The Wolfpacker

January 2017

The Wolfpacker: An Independent Magazine Covering NC State Sports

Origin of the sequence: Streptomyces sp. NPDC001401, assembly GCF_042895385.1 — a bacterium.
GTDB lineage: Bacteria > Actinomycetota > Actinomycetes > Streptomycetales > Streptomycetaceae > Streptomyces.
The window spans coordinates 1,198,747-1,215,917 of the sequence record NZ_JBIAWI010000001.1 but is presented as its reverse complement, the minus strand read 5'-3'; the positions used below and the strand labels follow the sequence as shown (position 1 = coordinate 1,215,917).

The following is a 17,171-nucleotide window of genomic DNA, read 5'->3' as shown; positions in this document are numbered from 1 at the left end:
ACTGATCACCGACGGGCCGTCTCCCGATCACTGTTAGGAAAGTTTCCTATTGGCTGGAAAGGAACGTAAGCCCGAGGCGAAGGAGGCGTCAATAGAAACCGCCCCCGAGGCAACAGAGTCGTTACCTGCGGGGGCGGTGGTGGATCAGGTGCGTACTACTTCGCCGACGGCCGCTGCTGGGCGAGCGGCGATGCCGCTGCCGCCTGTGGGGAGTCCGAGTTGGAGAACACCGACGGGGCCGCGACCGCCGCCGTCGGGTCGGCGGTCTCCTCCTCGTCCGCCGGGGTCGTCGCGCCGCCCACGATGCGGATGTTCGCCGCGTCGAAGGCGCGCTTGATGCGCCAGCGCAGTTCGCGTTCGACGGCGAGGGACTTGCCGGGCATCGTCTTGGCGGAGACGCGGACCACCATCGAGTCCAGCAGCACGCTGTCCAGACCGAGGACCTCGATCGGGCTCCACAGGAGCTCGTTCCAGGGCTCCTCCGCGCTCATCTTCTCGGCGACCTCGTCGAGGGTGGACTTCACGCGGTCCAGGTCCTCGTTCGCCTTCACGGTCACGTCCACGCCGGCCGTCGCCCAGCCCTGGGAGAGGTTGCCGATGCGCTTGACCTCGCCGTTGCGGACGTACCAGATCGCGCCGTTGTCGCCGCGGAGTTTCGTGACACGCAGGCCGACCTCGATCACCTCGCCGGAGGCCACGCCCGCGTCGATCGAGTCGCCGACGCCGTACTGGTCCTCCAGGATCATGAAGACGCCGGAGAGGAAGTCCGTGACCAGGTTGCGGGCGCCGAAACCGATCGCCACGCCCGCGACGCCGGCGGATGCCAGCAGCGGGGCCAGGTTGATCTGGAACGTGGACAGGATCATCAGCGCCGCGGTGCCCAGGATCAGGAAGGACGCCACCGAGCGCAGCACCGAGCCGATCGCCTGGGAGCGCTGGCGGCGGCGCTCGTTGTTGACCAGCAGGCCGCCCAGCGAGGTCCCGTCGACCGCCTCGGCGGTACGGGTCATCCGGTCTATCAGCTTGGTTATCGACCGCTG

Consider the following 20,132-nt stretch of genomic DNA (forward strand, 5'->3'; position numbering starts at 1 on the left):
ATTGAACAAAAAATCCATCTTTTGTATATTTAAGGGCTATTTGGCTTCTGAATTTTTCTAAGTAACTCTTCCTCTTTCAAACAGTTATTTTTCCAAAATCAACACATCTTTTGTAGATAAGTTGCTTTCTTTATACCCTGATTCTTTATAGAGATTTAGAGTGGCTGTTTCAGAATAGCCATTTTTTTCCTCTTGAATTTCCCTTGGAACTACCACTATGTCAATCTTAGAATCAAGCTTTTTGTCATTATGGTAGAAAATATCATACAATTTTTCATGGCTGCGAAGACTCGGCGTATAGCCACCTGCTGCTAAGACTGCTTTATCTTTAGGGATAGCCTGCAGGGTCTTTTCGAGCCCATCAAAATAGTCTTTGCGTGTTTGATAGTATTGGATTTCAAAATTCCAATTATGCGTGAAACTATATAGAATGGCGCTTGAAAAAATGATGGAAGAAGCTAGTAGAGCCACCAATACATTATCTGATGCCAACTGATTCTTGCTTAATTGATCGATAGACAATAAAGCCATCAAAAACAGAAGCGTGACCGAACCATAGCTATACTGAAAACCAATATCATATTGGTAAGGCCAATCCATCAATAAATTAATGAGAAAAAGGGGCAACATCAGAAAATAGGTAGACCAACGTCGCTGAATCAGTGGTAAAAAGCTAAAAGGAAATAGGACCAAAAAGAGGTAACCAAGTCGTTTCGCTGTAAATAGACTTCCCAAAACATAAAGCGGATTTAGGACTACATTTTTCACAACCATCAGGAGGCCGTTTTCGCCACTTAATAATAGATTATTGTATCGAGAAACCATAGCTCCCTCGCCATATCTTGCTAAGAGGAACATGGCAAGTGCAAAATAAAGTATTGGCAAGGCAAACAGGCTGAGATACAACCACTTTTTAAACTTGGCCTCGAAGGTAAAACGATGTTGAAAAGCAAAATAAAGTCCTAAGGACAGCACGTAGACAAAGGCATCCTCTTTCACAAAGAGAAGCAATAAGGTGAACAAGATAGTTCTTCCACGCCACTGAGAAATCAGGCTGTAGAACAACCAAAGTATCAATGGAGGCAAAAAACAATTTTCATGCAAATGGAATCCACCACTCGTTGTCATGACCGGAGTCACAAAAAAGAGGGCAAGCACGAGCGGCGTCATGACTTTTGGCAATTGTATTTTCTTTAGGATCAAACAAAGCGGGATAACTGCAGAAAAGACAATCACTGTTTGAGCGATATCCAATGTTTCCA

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30 ■ THE WOLFPACKER WHEREARETHEYNOW? more important. They are a wonderful family, highly respected, know how to treat people right and have a strong faith. "They are just an outstanding All-Ameri- can family through and through." In addition to covering wide receivers, Freddie was an outfielder, while Francis was a quarterback and outstanding catcher. They were recruited by football coach Earle Ed- wards and baseball coach Vic Sorrells from Perquimans High School in 1964. They grew up with future Major League All-Star pitcher Jim "Catfish" Hunter, who went straight from Hertford to the Kansas City Athletics. The twins were senior stalwarts for sec- ond-year head coach Sam Esposito when the Wolfpack nine made its first ever trip to the College World Series in 1968. Eventually, Francis' sons, Chris and Ryan, played baseball for the Wolfpack under Ray Tanner and Elliott Avent. Chris was a hard- hitting, hard-throwing first baseman capable of drawing rain with his high-arching home runs, while Ryan, a multisport star at Ra- leigh's Broughton High, became a standout pitcher. Francis pitched many hours of batting prac- tice, umpired many intra-squad games and even coached a summer league team that was mostly comprised of Wolfpack baseball play- ers. If he ever missed one of his son's games in Little League, at Broughton High School or at NC State, they don't remember it. However, Francis never got to continue his football career after he served as the quar- terback of the Wolfpack's freshman team in 1965. That's because the NCAA suspended him from football for a semester for traveling with Hunter on a summer road trip during his rookie season with Athletics. Not allowed to travel with the football team, Francis Combs hitchhiked his way from Raleigh to East Lansing, Mich., for the 1966 season opener against Michigan State. It took him 30 hours, more than a dozen dif- ferent rides and a prolonged walk through the state of West Virginia, but he made it to the stadium just as the Wolfpack team was leaving its Friday afternoon walk-through. The team gave him a standing ovation, head coach Earle Edwards promised him a ride home on the team plane and Weedon gave him a job as a spotter for the Wolfpack Radio Network with announcers Bill Jackson and Wally Ausley. Combs kept that job for 51 seasons, at- tending 598 consecutive Wolfpack games — home, away and neutral —until deciding to end his streak by missing the Nov. 19 game against Miami in Carter-Finley Stadium to go on a family trip to the Virgin Islands with the NC State basketball team. Until then, he had been with 11 head coaches and three play-by-play announcers and saw the Wolfpack win 319, lose 270 and tie nine games since 1966. Getting there wasn't always easy. There were long drives to Florida State and other locations when there wasn't room on the team plane. There were difficult trips home and discussions with security guards. "Francis is very good at talking his way into a stadium," said play-by-play announcer Gary Hahn. Hahn recalled the time that Combs was left behind at Clemson, when the team rushed to get to the Greenville-Spartanburg Airport for the flight home while Combs was still in the postgame media scrum with the Tiger head coach. The team bus left him behind, but Combs convinced a South Carolina Highway Patrol officer to get him to the airport. "And there he was, as we were going through security, waiting for us at the gate," Hahn remembered. There was a game at Boston College a few years back when Francis was too sick to carry his binoculars into the stadium. Son Ryan was going to take his place, but the team phy- sicians gave him some pregame antibiotics, a few IV bags of fluids and enough pain killers to get him through the game. Combs' favorite memory of all those foot- ball games had little impact on salvaging a 3-9 season after which head coach Chuck Amato was let go. He was sitting beside his friend, former Wolfpack quarterback and All-America punter Johnny Evans, on Sept. 24, 2006 against Bos- ton College in Carter-Finley Stadium, when quarterback Daniel Evans, Johnny's son, hit John Dunlap with a game-winning touchdown throw as time expired. Combs knew exactly what the emotions were like. "To be able to sit there with Johnny, know- ing what it is like to see your son do some- thing special in a situation like that — there is nothing that compares to it," recalled Francis. That's probably why the decision to end his remarkable streak of consecutive games wasn't so difficult. Chris Combs, who is now an associate director with the Wolfpack Club, asked his dad to go with his young family to the Virgin Islands to see the NC State men's basketball team play in the Paradise Jam. For years, Francis has worked as a spotter and postgame interviewer for Wolfpack basket- ball games as well. "But you'll have to miss a football game," Chris told his father. Even though Ryan Combs tried to talk his dad out of it, choosing family over football was a no-brainer for Francis. "The Combs family is one of the great NC State families of all time … And, even though they were all are excellent athletes, the kind of people they are is even more important." ■ Wolfpack Club executive director Bobby Purcell Freddie Combs was a key member of the "White Shoes" defense in 1967, sealing the win vs. No. 2 Houston with an interception. PHOTO COURTESY NC STATE MEDIA RELATIONS Francis Combs (center) played both football and baseball as a freshman at NC State before focusing on baseball, which allowed him to be drafted in the 17th round by the New York Yankees in 1969. PHOTO COURTESY NC STATE MEDIA RELATIONS

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